Speaking of non-vegetarians, these would also be good made with bacon.

If you feel extra decadent, serve sour cream with the pancakes.

 

 

64 thoughts on “Wild Rice and Pecan Pancakes

    • Thank you so much Gerlinde! Hope you’re healing fast! I’ve never broken anything and can’t imagine what you’re going through.

  1. Wild rice is a new term for me. I guess we Indians live in the world of white basmati rice only… Lol
    But I loved your idea to prepare pancakes from rice. Pecans would be adding a great flavor. We generally prepare fritters from leftover rice along with vegetables.

  2. I’ve never made savory pancakes, Mimi! But I love how versatile they could be. going to give it a try, because these look and sound so tasty! Thanks for the recipe!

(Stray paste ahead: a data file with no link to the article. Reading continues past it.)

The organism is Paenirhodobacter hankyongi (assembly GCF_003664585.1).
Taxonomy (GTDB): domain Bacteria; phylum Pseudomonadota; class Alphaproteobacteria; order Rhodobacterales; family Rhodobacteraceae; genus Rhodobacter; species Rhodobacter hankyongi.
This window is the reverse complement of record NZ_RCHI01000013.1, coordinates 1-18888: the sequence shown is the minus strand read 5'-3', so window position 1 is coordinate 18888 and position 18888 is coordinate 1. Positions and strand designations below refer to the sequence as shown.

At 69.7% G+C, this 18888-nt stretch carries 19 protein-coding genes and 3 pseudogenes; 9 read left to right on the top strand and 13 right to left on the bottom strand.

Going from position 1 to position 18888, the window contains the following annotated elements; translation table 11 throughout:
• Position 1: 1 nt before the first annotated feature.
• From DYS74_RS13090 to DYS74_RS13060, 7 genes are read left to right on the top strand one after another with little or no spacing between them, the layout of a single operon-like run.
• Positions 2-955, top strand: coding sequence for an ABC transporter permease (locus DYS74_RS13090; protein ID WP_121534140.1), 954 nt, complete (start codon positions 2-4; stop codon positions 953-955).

• Oh goodness, you definitely need to! I especially love grating zucchini. You don’t even have to squeeze the water out. Potato pancakes are pretty wonderful, also!

    • Thanks! I love to mix and match ingredients to the seasons, or to the meal. These are really fun and satisfying.

    • Definitely stick-like! I actually make sure I overcook them slightly, cause they still hold their shape pretty well, but wont choke you!

    • As long as the little sticks are cooked, they’re good! But just rice or barley with some other goodies would work well also!

  3. I find this a unique recipe, quite different from anything I’ve previously made. I love wild rice and I can’t wait to try these delicious pancakes!

  4. OK, I LOVE savory pancakes, but reading this post reminds me it’s been a couple of years at least since I’ve made any. Why is that? Dunno, but now I’m itching to make some again. This is such a wonderful recipe — love all the flavors you’ve put together here. Thanks!